Schema Markup is a standard defined by Schema.org which is used to improve the way that a website is represented in the search results.
Schema is becoming more and more mainstream, now, as webmasters are learning the value of helping the search engines to understand their sites.
What is Schema Structured Data?
Schema is the result of a collaboration between the four main search engines – Google, Bing, Yahoo and Yandex. Yes, there are still people out there who use search engines other than Google! Indeed, Yandex is incredibly popular in Russia, because it is a search engine that caters to the language and locality.
Schema is a collection of tags, known as micro-data, that is used to describe the content of the page – it describes things like the type of content, the title, the author, and things specific to the content in question – star ratings, prices, or quotes, for example. This means that the search engine can provide richer and more accurate information about the content, and display it in a more eye-catching way. For example, if you have a book review, then you could show star ratings and the number of reviews, and this would give people an at-a-glance idea of what’s on the site and help them decide whether the content is useful for them.
Schema.org’s vocabulary can be used in a number of different ways, with encodings including microdata, RDFa, and JSON-LD all being supported. There are lots of different extensions on offer, and Schema can be used not just to mark up web pages, but even email messages. A lot of the more sophisticated sites, such as Pinterest, use Schema to offer richer and more engaging, searchable experiences.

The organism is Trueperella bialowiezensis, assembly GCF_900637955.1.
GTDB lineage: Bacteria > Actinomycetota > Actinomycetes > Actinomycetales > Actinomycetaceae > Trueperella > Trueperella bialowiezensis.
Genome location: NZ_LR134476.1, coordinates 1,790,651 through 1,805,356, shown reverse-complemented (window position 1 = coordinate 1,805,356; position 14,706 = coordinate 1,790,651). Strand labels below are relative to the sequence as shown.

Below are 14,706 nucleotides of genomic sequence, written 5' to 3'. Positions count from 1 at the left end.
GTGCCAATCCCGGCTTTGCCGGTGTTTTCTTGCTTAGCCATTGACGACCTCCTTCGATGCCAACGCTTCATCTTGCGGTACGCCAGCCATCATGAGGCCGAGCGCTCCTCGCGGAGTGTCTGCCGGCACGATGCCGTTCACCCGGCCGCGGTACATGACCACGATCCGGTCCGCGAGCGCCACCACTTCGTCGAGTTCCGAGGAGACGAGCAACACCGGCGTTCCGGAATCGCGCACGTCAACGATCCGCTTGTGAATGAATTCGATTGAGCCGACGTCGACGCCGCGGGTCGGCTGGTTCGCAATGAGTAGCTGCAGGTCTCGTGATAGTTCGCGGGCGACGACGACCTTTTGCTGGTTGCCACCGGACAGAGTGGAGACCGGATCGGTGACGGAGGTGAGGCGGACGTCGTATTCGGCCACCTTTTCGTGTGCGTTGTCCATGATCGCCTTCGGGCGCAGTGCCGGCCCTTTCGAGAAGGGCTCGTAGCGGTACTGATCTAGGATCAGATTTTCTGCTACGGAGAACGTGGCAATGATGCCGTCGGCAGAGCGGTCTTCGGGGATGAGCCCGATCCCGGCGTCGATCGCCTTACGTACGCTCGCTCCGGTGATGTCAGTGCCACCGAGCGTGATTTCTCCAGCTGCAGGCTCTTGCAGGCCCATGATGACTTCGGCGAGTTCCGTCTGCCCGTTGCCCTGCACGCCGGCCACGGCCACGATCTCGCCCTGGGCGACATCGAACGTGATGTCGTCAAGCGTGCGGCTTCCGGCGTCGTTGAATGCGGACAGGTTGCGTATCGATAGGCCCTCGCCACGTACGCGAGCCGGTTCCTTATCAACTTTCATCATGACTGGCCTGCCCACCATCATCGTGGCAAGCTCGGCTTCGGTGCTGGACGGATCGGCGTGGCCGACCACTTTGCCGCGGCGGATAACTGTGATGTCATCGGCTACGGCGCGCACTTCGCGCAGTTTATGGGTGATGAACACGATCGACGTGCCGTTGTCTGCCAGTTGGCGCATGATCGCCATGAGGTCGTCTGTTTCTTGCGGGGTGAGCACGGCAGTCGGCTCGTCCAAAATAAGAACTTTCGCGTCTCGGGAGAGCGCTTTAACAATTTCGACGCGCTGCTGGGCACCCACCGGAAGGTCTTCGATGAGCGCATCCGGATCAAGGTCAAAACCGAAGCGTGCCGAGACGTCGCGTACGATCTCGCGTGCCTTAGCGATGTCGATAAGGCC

Because the vocabulary is standardized and shared, this means that it can be used worldwide and will benefit webmasters, searchers and users for a long time to come. In the event that Google were to be overtaken as the biggest search engine one day, Schema would be robust enough, and useful enough, that it would survive the changes and would therefore be of value to whatever replaces Google. It is a collaborative standard, with lots of consultation going on for new standards, and with plenty of opportunities for people to share their thoughts.
If you have programming skills, then it may be worth looking to get involved with schema yourself. The vocabularies are developed using an open community process, and anyone can contribute to the GitHub, or get involved via the mailing list that is hosted by w3.org. There are still opportunities to get involved with the development of the web today, albeit in a small way, and change the way that we interact with search engines and gather information about the world around us. Yes, even a developer in their bedroom or garage can still have an impact on the online world.
Tools for Making Schema More Efficiently
Google provides its own structured data markup helper, which offers some useful features for creating structured metadata for a range of different content types, including:
- Articles & Book
- Local businesses
- Software applications
- TV Episodes
- TV Episodes that have ratings
Schema is a form of structured data. Structured data is the term that is used to describe a system of pairing names and values, to help search engines better understand the content they are looking at. Microdata is a particular form of structured data which works well with HTML 5. The Schema.org project was created so that the main search engines could all agree upon the definitions for specific tags, to allow webmasters to more easily make pages that all of the search engines could understand.